The federal government has set up estate tax laws that deplete an inheritance every time it is passed from one generation to the next. Caring.com explains that people in Massachusetts who want to avoid this double and triple taxation on their wealth may be able to ensure their grandchildren and great-grandchildren receive more of their inheritance by setting up a generation skipping trust.
Not only does a generation skipping trust keep more of the inheritance out of the hands of the government, it also prevents a child from losing the assets the parent intended for the grandchild.
Even the most well-meaning person may sink money into the wrong business venture, become overwhelmed with debt or go through a nasty divorce. In all of these situations, any personal assets could be tapped and depleted by bankruptcy, creditors or property division.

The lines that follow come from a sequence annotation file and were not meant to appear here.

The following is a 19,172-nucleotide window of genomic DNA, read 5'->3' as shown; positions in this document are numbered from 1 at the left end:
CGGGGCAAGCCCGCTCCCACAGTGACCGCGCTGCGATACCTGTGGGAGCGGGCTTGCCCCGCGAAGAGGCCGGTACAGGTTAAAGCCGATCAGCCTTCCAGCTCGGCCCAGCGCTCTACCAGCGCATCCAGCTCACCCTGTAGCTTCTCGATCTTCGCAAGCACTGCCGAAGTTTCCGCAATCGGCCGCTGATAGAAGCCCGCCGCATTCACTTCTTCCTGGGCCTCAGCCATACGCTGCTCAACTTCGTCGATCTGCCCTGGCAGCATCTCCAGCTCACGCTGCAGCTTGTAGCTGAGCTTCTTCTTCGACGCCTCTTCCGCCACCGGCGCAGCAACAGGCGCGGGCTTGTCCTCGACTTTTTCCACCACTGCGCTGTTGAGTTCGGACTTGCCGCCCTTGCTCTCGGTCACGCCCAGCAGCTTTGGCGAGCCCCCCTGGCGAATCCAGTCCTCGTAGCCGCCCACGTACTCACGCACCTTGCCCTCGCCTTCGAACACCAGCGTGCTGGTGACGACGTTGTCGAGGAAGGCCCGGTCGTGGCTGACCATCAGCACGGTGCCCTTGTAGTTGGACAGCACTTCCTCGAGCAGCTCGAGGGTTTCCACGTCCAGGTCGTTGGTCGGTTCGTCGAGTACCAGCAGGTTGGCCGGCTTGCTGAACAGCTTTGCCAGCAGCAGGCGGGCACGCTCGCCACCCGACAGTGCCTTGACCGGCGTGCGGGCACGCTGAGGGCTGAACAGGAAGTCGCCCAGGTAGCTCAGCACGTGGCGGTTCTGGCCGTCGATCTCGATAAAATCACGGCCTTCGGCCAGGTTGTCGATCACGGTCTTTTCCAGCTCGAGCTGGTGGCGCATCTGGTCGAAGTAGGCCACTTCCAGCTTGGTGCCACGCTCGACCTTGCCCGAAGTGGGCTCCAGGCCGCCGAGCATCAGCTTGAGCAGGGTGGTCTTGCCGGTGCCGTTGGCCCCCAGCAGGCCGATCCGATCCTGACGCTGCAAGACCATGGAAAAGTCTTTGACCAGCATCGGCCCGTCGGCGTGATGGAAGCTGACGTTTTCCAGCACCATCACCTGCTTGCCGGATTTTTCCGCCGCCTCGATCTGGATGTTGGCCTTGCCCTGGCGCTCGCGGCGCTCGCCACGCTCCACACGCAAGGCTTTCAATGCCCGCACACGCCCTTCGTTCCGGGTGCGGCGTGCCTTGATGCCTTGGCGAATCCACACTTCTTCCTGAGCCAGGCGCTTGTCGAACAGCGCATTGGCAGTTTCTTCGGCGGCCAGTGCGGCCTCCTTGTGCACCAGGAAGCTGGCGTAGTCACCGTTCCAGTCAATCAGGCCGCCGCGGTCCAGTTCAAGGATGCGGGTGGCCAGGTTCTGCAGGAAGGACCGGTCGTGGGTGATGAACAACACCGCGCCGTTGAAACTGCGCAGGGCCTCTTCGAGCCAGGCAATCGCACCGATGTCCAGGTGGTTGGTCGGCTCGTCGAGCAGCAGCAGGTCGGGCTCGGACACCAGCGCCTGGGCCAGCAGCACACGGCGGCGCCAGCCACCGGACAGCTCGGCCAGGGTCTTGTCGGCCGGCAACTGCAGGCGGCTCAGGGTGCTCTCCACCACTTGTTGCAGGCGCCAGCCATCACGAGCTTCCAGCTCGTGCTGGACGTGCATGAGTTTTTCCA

Remarriage is another threat to an inheritance. A divorced or widowed child may expect that, if he or she dies first, the new spouse will still ensure that the grandchildren receive the assets the grandparents intended for them. However, the new spouse is not legally bound to leave them the assets, and could decide to leave the original inheritance to his or her own family instead.
Benefitting both generations
InvestorGuide.com points out that a parent probably does not want to exclude a child in order to benefit a grandchild. The income generated by the assets in the generation skipping trust can be made available to the child throughout his or her lifetime.